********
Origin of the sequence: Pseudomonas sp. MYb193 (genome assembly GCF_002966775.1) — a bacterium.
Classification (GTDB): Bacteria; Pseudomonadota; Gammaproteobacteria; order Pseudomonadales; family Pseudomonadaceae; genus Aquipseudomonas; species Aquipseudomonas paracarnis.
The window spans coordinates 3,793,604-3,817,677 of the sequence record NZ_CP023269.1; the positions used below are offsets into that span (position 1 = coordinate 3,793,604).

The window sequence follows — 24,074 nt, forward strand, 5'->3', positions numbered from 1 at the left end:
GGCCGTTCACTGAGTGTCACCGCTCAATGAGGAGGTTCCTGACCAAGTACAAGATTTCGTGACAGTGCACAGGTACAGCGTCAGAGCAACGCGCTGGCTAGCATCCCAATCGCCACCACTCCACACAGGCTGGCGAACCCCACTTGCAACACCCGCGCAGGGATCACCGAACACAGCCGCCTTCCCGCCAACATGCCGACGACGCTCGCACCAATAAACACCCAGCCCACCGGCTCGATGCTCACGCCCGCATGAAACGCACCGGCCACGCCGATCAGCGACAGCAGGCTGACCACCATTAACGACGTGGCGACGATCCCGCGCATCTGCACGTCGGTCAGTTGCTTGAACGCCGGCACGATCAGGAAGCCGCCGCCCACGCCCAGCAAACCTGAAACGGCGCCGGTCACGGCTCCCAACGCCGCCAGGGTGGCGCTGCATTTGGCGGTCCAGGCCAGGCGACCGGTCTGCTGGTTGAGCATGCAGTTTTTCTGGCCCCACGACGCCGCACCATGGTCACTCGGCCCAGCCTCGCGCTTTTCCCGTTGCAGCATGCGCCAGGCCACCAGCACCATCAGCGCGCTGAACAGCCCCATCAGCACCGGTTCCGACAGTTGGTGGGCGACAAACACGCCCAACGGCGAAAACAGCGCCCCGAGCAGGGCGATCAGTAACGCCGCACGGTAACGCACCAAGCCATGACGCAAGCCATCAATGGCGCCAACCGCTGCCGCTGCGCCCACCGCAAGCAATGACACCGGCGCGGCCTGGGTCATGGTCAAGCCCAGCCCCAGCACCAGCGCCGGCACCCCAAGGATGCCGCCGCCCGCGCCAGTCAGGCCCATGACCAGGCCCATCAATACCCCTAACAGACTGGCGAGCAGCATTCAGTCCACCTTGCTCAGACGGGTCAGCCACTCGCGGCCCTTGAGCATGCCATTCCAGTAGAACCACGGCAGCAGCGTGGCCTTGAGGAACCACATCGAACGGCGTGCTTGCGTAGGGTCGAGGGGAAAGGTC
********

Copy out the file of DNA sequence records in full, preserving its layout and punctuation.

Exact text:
Origin of the sequence: Pseudomonas sp. MYb193 (genome assembly GCF_002966775.1) — a bacterium.
Classification (GTDB): Bacteria; Pseudomonadota; Gammaproteobacteria; order Pseudomonadales; family Pseudomonadaceae; genus Aquipseudomonas; species Aquipseudomonas paracarnis.
The window spans coordinates 3,793,604-3,817,677 of the sequence record NZ_CP023269.1; the positions used below are offsets into that span (position 1 = coordinate 3,793,604).

The window sequence follows — 24,074 nt, forward strand, 5'->3', positions numbered from 1 at the left end:
GGCCGTTCACTGAGTGTCACCGCTCAATGAGGAGGTTCCTGACCAAGTACAAGATTTCGTGACAGTGCACAGGTACAGCGTCAGAGCAACGCGCTGGCTAGCATCCCAATCGCCACCACTCCACACAGGCTGGCGAACCCCACTTGCAACACCCGCGCAGGGATCACCGAACACAGCCGCCTTCCCGCCAACATGCCGACGACGCTCGCACCAATAAACACCCAGCCCACCGGCTCGATGCTCACGCCCGCATGAAACGCACCGGCCACGCCGATCAGCGACAGCAGGCTGACCACCATTAACGACGTGGCGACGATCCCGCGCATCTGCACGTCGGTCAGTTGCTTGAACGCCGGCACGATCAGGAAGCCGCCGCCCACGCCCAGCAAACCTGAAACGGCGCCGGTCACGGCTCCCAACGCCGCCAGGGTGGCGCTGCATTTGGCGGTCCAGGCCAGGCGACCGGTCTGCTGGTTGAGCATGCAGTTTTTCTGGCCCCACGACGCCGCACCATGGTCACTCGGCCCAGCCTCGCGCTTTTCCCGTTGCAGCATGCGCCAGGCCACCAGCACCATCAGCGCGCTGAACAGCCCCATCAGCACCGGTTCCGACAGTTGGTGGGCGACAAACACGCCCAACGGCGAAAACAGCGCCCCGAGCAGGGCGATCAGTAACGCCGCACGGTAACGCACCAAGCCATGACGCAAGCCATCAATGGCGCCAACCGCTGCCGCTGCGCCCACCGCAAGCAATGACACCGGCGCGGCCTGGGTCATGGTCAAGCCCAGCCCCAGCACCAGCGCCGGCACCCCAAGGATGCCGCCGCCCGCGCCAGTCAGGCCCATGACCAGGCCCATCAATACCCCTAACAGACTGGCGAGCAGCATTCAGTCCACCTTGCTCAGACGGGTCAGCCACTCGCGGCCCTTGAGCATGCCATTCCAGTAGAACCACGGCAGCAGCGTGGCCTTGAGGAACCACATCGAACGGCGTGCTTGCGTAGGGTCGAGGGGAAAGGTC